Don't be fooled by the grim-faced picture. It was the only unblinking one. For me, words are worth a thousand pictures. I'm looking forward to saying hi to all of you.

Wednesday, December 21, 2011

What will children remember about their books in ebook age?

On p. 4 of Carlos Ruiz’s beautiful novel, The Shadow and The Wind, (Penguin, 2005), he writes, “I was raised among books, making invisible friends in pages that seemed cast from dust and whose smell I carry on my hands to this day.”

What will our sensory memories be of books in the digital era? As I sniff my Kindle, I only get a sense of something blocking air, a plastic odor, like a straw that you've been biting on. Despite the dust-free, mold-free benefits of ebooks, will there be a loss for us?

My mother wasn't a reader, but she was a buyer of books. She bought me a set of Childcraft. Remember their deep read leatherette covers? My volume one (Nursery Rhymes) and my volume two (Fairy Tales) had loose bindings and the edges of the cover were no longer perfect rectangles because I read them over and over. Also, I read Golden Books like Nurse Nancy and Doctor Dan. Yes, I know, I know they are politically incorrect, but there were real bandaids between the covers. Ebooks can't give you bandaids.

My mother bought old books, small leather volumes like Tanglewood Tales and The Last Days of Pompeii and kept them in boxes in the basement. Whenever we had floods, she'd lovingly take the books out, put paper towels between their damp pages, go over them with hair dryers, anything to save them. (If only she'd read them.) But never mind, it shows the love and respect for books, the physicality of them, the weight in your hands.

In the arts section of the NYT, I read that during the holidays people flocked to the bookstore, never mind ebooks. Maybe all our sensual memories of books will be mixed with the scent of pine needles or latkes. A gift from the holidays.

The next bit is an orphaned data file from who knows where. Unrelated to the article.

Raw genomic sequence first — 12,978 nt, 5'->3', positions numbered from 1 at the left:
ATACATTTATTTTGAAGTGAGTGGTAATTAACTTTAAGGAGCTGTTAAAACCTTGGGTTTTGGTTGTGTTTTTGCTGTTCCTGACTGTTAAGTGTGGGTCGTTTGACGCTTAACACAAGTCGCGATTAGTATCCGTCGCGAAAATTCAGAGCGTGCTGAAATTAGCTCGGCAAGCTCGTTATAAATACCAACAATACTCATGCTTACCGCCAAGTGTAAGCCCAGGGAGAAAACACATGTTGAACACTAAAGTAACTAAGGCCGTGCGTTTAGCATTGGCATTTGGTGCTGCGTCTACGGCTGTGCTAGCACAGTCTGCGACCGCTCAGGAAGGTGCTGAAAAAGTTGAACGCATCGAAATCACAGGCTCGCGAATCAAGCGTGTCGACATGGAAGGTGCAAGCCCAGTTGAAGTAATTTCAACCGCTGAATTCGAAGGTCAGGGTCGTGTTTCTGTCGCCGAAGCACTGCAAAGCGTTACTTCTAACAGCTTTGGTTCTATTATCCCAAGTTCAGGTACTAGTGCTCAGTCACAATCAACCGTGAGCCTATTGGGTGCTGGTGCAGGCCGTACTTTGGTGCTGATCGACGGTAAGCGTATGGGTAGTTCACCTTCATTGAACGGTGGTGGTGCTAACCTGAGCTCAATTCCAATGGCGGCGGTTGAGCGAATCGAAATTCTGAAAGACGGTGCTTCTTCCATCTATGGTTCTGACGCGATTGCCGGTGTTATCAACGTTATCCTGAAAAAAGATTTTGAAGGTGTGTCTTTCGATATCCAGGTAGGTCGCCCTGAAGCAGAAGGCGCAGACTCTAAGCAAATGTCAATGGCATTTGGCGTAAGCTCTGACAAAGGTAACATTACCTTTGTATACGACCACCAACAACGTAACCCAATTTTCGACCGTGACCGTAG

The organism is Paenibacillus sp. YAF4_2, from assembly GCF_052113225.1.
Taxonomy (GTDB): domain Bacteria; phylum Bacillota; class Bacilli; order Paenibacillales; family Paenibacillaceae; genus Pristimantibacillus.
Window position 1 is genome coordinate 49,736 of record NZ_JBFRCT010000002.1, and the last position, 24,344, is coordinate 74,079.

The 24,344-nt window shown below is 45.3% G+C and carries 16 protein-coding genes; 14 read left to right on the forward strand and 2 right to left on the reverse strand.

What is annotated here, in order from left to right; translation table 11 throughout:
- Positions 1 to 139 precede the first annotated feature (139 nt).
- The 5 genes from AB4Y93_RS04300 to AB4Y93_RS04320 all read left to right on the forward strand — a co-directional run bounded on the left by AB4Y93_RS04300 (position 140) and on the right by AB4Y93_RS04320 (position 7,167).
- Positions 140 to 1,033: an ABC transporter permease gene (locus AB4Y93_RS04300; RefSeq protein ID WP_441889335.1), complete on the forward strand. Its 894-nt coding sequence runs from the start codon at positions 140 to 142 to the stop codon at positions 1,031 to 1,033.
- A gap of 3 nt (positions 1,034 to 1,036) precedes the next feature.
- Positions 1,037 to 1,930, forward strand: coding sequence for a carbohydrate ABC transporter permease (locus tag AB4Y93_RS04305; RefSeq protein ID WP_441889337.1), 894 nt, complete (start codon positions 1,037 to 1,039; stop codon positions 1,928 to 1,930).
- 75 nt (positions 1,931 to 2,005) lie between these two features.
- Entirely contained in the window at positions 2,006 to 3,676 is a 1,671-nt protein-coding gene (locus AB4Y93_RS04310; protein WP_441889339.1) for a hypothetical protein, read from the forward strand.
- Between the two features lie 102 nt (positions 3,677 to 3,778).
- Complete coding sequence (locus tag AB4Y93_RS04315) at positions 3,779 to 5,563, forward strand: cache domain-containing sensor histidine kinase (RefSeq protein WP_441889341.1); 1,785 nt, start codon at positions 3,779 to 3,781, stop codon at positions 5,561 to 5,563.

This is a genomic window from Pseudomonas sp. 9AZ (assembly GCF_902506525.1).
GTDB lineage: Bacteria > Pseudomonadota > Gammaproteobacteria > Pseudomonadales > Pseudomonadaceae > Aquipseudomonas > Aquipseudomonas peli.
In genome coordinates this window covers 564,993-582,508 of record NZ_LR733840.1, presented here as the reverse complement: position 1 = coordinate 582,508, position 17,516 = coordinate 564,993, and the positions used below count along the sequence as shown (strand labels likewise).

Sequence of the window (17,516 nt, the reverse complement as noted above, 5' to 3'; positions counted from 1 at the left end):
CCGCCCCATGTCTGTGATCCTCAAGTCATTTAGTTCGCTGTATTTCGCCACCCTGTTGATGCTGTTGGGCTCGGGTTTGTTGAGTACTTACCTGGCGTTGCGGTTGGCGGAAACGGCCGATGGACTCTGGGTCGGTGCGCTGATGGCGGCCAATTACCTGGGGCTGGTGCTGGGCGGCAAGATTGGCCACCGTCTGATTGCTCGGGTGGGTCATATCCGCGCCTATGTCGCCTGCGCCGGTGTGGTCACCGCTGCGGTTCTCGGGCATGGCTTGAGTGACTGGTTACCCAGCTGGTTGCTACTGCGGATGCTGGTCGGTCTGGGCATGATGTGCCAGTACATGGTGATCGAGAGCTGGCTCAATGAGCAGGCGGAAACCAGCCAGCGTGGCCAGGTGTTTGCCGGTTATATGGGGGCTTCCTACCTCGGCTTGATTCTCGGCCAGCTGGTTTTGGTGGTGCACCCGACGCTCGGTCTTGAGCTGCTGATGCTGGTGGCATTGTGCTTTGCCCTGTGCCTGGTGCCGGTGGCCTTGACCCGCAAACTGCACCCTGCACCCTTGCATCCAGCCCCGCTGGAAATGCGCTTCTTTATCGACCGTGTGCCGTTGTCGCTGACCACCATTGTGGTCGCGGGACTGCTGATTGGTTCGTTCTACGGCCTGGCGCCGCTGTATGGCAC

Thursday, December 1, 2011

LYSISTRATA JONES at the Walter Kerr Proves that Aristophanes Still Rocks!

In Aristophanes’ comic play, Lysistrata is a daring woman who tries to persuade the women of Greece to withhold sex from their husbands and lovers in order to force them to stop the Peloponnesian War. Fast forward from 411 BC to 2011 AD and meet Lyssie J. (played by Patti Murin) and her cheerleader posse who refuse to “give it up” to their basketball team boyfriends until they get over their “whatever” attitude and win a game. Moral: abstinence makes the hard grow fonder and fonder.
What goes on onstage doesn’t stay there. Expect to wave away smoke with your playbill. Expect to have actors in the aisles. I sat so close to Patti Murin when she sang that I got a dental view of her pearly veneers. Expect to be so carried away by the talent—oh, what these actors can do with their bodies, their voices. Expect that you will be so carried away that your gloves will fall out of your pockets, your hat will end up between the seats, and of all things, my theater friend ended up with the shoe of a woman in the row behind us.
Each character is so distinct and each yet represents a type—the left-winger, the closet gay, the sexpot, the dopey and uncommitted that despite themselves end up coming to a higher place.
And the play is larger than a joke. You’ll be treated to bits of Whitman’s Body Electric, to Emily Dickenson’s, I’m Nobody Poem, and Frost’s Stopping by the Woods on a Snowy Evening. Watch out for the hilarious poetry slammer. Listen to the hip hop dialogue that is full of poetic riffs. Poetry and true love rule. And really, is there any difference?
$79 Orchestra Seats (regularly $127)
$59 Mezz Seats (regularly $.97)

VISIT BroadwayOffers.com (http://www.broadwayoffers.com/go.aspx?MD=2001&MC=LJNXT79) CALL 212.947.8844 or 
GO TO the Walter Kerr Theatre box office, 219 W 48th St. 
btw Broadway and 8th Ave. and USE CODE LJNXT79